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garage brewery- condensation

hesterrp

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First post. I used to brew an awful lot but has been a long time. I am looking to get back into it and am looking at setting up a Spike electric HERMS system in my garage. I have water and drainage but ventilation is a concern. I can of course open the garage doors wehen weather allows. I have looked at a variety of vent fan/hood options and I can't get past a much simpler solution. I wanted to throw it out there to see if I am overlooking something. My thoughts are to place the boil kettle adjacent to my utility sink. PLace a piece of stainless or even aluminum sheet a few feet above the boil kettle at an angle so all the condensate from the boil collects on the sheet and drips down off the low angled end into the sink.

Too easy?
 

Kevin58

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Open doors or windows should be just fine. I brew in the garage year round and open the entry door on one end and a window on the other.
 

Baron Von MunchKrausen

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My system is in a heated garage so I can brew year-round in MN.
In the summer the garage door is open. In the winter I put a fan in the utility window blowing out.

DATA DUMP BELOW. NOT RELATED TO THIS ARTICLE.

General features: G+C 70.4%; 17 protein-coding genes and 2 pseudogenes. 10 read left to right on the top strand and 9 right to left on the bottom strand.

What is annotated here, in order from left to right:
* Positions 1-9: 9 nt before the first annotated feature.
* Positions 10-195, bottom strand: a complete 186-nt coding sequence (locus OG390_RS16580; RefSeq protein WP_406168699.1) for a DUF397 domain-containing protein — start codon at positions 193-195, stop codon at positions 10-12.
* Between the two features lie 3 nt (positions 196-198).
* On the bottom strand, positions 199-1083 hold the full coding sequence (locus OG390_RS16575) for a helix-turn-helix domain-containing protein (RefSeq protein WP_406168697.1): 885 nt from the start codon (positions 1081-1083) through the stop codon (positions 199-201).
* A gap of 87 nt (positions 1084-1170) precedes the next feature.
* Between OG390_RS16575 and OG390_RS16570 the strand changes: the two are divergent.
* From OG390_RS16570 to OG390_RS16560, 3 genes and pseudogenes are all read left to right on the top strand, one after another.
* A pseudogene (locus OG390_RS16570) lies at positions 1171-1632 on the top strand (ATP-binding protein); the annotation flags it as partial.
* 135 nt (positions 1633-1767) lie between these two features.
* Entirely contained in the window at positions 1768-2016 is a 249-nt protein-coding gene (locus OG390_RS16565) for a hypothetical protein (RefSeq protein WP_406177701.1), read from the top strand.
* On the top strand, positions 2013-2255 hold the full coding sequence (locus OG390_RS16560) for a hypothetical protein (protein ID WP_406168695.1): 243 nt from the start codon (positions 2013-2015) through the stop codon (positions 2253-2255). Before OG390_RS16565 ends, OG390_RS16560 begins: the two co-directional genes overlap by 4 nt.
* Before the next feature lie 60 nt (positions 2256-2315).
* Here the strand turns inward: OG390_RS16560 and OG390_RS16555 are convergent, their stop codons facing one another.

Condensation is not a problem.
I think putting a metal sheet over the boil kettle would create a condensation problem with it dripping down rather than dripping off the side.
 

hesterrp

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Thanks for the replies. I won't worry about it ahead of time then unless it becomes a problem. I didn't want my garage wall dripping wet but I have no problem opening the doors a bit and running a fan.
 
K

KellerBrauer

greetings hesterrp - the stainless steel collector plate is a good idea and should work fine until it reaches the same temperature, or close to, the same temperature as the steam rising from the brew kettle. After which, the steam will simply deflect off the sheet defeating your purpose.

The cheapest way to assure good ventilation is to simply use a fan to stratify the air and open a window or crack open the door(s).  That said, if you choose to use an exhaust fan to remove the air from the space, you will need to crack open a door or window anyway.  You see, you can?t remove air from a space without replacing it with air from some other place outside the space you?re exhausting from.  Exhausting without replacing would cause the space to be drawn into a negative pressure and within a very short time period, the exhaust will continue to run, but will stop moving air completely.

Just a point to consider if you choose to mechanically exhaust your brewing area.
 
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